It’s not a mystery that the funding for the deal and presentations from (Planning and Development Director) Patrick Walsh and stakeholders syncs up with a mayoral election. Mayor Annise Parker only has seven more months in office. It’s not lost on us. We need to make a political commitment. We are living with a strong mayor form of government. What we like as a professional community is some vision and predictability in the market. We know there are some causes of turbulence and market fluctuations. We need to do something to stabilize the economy when it comes to the built environment. It’s a good outcome of the General Plan. People rely on city services—processing, permitting, license renewals—those things should not be complicated or rocket science. We still have a long way on that. We are trying to make the city a better place—administratively, practically, and in the economic environment.
As a former planning commissioner and president of the Neartown (Montrose) Association, I understand you have a deep-seated understanding of the development and community issues. As Houston continues to grow in the next 20 years, what changes and retooling do you see happening?
I live in Montrose and our northern boundary is beautiful with the Buffalo Bayou trail. The Kinder family has recently made a $50 million benevolent gift for the Bayou Greenways Initiative with linear miles of hike and bike trails. Houston is earning a reputation for an incredible commitment to greenways, and developing an interconnectedness and coordinated efforts of the city and county working together. Years ago, there was legislation passed in Austin with language passed about the utility corridors for power lines and easements that was highly contentious. The utility companies refused to allow hike and bike regional corridors. If someone falls or climbs a pole and fries themselves, they could sue the state or utility company. Then two years ago, legislation to provide indemnity was passed in Austin. It freed the urban grid so bayous and the framework are being built out now for the public infrastructure.
In the fiscal budget for last year, I allocated $10-to-$20 thousand to Patrick Walsh in support of the master bike plan. My little brother is the forester in the Commonwealth of Massachusetts, which has a trail program. I am committed to parks and trails. We have to be working on green space and urban gardens.
How did you come to the decision to seek office? Most architects take the path of licensure and then private practice, but you have walked a different path.
I had served as president of the Neartown (Montrose) Association and was emerging as a leader in the community where I live. I spent five to six years as president of the super neighborhood and was nominated by Sheriff Adrian Garcia to be on the planning commission. In 2003, I had been nominated to the Municipal Arts Commission (MAC) and worked with Rick Lowe. My job on MAC was to sunset it.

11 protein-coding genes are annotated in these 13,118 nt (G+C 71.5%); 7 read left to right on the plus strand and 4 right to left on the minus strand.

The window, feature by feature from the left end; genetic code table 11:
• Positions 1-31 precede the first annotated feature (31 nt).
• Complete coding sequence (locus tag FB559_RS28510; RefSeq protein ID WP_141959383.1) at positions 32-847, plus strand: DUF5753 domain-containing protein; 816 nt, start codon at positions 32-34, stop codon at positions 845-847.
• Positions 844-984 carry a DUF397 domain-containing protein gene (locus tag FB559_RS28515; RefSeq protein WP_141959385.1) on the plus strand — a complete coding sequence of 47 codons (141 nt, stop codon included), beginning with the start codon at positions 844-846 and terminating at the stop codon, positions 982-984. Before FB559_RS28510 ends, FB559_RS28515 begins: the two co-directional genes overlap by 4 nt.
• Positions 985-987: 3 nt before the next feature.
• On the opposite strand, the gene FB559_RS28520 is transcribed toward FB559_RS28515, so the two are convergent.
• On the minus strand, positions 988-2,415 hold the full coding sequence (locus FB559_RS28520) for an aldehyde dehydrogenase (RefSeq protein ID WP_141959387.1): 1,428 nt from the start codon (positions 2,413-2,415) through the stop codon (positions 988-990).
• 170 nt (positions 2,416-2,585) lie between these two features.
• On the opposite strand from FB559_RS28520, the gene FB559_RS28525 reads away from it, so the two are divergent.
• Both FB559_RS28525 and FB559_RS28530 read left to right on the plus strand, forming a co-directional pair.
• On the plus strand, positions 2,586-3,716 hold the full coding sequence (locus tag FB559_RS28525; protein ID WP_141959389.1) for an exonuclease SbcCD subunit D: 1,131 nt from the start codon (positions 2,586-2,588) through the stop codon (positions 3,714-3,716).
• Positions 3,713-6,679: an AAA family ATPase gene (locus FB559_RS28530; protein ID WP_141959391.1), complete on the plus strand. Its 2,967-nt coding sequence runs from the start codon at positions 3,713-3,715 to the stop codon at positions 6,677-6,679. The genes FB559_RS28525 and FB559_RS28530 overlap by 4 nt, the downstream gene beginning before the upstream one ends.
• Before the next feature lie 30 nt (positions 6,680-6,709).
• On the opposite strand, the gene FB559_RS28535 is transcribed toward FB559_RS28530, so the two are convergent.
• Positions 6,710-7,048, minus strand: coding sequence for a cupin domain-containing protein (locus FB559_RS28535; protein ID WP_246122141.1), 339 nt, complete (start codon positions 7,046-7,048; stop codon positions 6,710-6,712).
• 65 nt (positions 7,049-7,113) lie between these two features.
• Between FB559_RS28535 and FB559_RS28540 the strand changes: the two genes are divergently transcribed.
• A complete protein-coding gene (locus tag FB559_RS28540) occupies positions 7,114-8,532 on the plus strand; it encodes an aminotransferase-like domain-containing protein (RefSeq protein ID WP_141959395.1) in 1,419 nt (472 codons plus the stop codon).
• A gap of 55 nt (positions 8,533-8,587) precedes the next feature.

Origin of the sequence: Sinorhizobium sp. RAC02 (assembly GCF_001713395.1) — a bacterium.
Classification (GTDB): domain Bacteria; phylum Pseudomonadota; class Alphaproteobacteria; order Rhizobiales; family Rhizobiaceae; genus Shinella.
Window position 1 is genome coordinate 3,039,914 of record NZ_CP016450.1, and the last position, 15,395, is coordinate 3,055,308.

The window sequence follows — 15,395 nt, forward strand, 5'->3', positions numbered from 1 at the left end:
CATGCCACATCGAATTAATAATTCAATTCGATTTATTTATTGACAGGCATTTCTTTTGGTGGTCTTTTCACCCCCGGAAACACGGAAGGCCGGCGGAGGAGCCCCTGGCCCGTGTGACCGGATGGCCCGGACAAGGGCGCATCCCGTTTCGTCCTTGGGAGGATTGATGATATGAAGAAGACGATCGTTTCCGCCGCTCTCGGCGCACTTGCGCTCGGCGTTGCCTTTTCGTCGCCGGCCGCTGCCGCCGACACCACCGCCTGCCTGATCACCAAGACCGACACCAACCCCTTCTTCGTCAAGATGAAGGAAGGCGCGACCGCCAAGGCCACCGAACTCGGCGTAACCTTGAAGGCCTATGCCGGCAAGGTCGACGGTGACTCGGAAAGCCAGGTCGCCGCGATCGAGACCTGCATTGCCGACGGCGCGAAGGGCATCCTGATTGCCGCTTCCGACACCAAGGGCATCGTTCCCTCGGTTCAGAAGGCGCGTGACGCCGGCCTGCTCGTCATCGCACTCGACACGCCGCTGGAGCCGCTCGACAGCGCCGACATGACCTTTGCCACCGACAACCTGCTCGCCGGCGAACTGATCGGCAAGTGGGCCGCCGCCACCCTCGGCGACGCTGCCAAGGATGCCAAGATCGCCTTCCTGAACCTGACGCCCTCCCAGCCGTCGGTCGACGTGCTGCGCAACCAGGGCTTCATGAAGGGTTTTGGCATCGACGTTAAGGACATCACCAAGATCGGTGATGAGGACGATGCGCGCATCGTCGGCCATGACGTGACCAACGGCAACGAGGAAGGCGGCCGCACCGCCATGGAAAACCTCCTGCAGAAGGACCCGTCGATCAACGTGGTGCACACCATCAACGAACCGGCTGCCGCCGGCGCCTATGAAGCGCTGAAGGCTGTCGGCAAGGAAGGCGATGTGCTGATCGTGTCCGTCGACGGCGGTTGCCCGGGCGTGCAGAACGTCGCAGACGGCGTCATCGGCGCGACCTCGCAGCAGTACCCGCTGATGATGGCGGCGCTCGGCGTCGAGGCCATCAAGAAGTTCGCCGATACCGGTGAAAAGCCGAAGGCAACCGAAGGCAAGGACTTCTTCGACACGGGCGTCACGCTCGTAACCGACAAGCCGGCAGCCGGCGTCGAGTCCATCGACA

On the planning commission with jurisdictional and extraterritorial Houston and Harris County, you have direct oversight over real estate and development across our region. With success on the commission there, I got nominated to the Super Neighborhood Alliance and before long I was president of that organization until 2013. In 2011, I felt the urge to run for City Council, at-large position #2. A huge flock of humanity wanted to get in. There were 10 candidates. I did not win. But I had success in getting my name out there. These things take time. So then I stepped down from the planning commission, then two years later I prevailed, and not by many votes. But for an outsider to take an incumbent, it was a feat.
What architecture projects are you currently working on?
I take on smaller projects. I have to be careful about how I choose clients. My main project is the city and I do practice some architecture. I have two primary clients. We are doing some residential and commercial planning in Houston’s 3rd Ward, the CDC MacGregor Area. The project is on land they have amassed in the Riverside area.
Another project is a renovation of a downtown warehouse at Hutchins and Bell. We are renovating two 5,000-square-foot buildings for Lighting & Electrical Sales company.
Any other thoughts to add about the future?
This terrain I got to inherit, Houston, is an incredible and thriving city with great people and wonderful neighborhoods. We are sprucing ourselves up. There is real activity dedicated to looking good when the Super Bowl comes in 2017 and we have a worldwide stage. The front door of Hobby Airport to 45 is indisputably ugly. We have work to do on Broadway. One long-range vision is a new botanical garden just past 45.
I am pleased to say I am not seeking the mayor’s seat in the future. I love all my jobs. I love being a daddy. My 15-year-old is the center of my life. I love being an architect. I love what God has given me to work with now. If I think back to 2010 and where I was—serving and working in a tough recession time—I would be a fool to predict anything from now.